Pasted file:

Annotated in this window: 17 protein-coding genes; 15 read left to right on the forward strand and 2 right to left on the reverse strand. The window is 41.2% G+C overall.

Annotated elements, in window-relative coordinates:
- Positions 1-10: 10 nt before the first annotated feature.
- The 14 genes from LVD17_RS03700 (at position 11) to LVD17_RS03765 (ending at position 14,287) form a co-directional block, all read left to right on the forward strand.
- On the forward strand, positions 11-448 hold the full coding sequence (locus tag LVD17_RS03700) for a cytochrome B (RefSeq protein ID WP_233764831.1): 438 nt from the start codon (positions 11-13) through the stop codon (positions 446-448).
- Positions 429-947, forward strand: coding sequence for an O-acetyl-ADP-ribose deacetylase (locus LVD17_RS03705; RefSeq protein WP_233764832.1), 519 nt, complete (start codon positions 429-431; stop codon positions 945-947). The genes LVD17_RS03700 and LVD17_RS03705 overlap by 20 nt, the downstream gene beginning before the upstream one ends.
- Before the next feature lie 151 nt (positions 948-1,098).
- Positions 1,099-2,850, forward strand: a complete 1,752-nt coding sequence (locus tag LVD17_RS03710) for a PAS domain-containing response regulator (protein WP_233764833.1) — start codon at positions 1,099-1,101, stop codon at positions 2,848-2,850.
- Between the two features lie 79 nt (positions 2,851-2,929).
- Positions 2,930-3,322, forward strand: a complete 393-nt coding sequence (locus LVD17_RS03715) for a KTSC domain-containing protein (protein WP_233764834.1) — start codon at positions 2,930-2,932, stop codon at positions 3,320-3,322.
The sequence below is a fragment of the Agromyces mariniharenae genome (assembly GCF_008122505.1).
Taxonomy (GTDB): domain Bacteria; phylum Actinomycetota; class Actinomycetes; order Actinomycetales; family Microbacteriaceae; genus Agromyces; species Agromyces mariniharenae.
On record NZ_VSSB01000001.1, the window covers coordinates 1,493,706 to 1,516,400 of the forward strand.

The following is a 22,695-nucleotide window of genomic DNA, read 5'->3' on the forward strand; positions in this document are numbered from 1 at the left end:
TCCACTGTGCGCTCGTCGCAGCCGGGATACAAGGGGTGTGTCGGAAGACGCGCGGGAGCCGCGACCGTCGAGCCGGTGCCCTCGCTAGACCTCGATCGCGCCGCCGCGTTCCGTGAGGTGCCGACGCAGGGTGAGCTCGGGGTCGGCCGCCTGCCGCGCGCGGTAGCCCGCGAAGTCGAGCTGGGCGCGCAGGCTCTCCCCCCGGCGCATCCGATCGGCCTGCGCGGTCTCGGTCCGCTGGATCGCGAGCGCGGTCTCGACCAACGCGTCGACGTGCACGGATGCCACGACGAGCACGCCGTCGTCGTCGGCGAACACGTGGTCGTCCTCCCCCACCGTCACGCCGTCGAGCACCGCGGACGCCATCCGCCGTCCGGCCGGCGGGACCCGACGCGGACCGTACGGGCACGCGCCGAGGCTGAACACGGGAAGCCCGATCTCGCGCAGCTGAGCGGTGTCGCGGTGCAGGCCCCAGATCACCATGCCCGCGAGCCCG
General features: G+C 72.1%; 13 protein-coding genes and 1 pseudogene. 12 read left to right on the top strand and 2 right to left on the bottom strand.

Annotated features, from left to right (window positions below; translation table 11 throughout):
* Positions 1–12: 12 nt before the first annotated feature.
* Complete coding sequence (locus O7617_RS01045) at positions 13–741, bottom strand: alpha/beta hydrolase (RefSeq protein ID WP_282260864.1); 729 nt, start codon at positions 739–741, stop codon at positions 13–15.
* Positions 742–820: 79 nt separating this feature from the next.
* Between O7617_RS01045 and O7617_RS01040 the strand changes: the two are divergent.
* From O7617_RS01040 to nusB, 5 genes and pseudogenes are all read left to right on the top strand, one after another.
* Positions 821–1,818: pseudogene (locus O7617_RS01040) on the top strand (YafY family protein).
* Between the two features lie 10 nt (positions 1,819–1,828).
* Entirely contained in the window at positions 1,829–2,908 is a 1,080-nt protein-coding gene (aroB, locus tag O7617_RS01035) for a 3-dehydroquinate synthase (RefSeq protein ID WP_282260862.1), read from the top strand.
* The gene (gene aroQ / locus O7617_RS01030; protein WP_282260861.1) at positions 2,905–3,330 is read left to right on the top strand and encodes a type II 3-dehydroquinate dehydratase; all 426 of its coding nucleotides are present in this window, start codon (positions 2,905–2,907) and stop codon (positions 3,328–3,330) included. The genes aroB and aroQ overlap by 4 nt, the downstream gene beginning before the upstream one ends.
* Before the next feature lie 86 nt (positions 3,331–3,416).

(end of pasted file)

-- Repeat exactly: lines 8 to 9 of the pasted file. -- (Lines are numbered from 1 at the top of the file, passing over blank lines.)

- Positions 1,099-2,850, forward strand: a complete 1,752-nt coding sequence (locus tag LVD17_RS03710) for a PAS domain-containing response regulator (protein WP_233764833.1) — start codon at positions 1,099-1,101, stop codon at positions 2,848-2,850.
- Between the two features lie 79 nt (positions 2,851-2,929).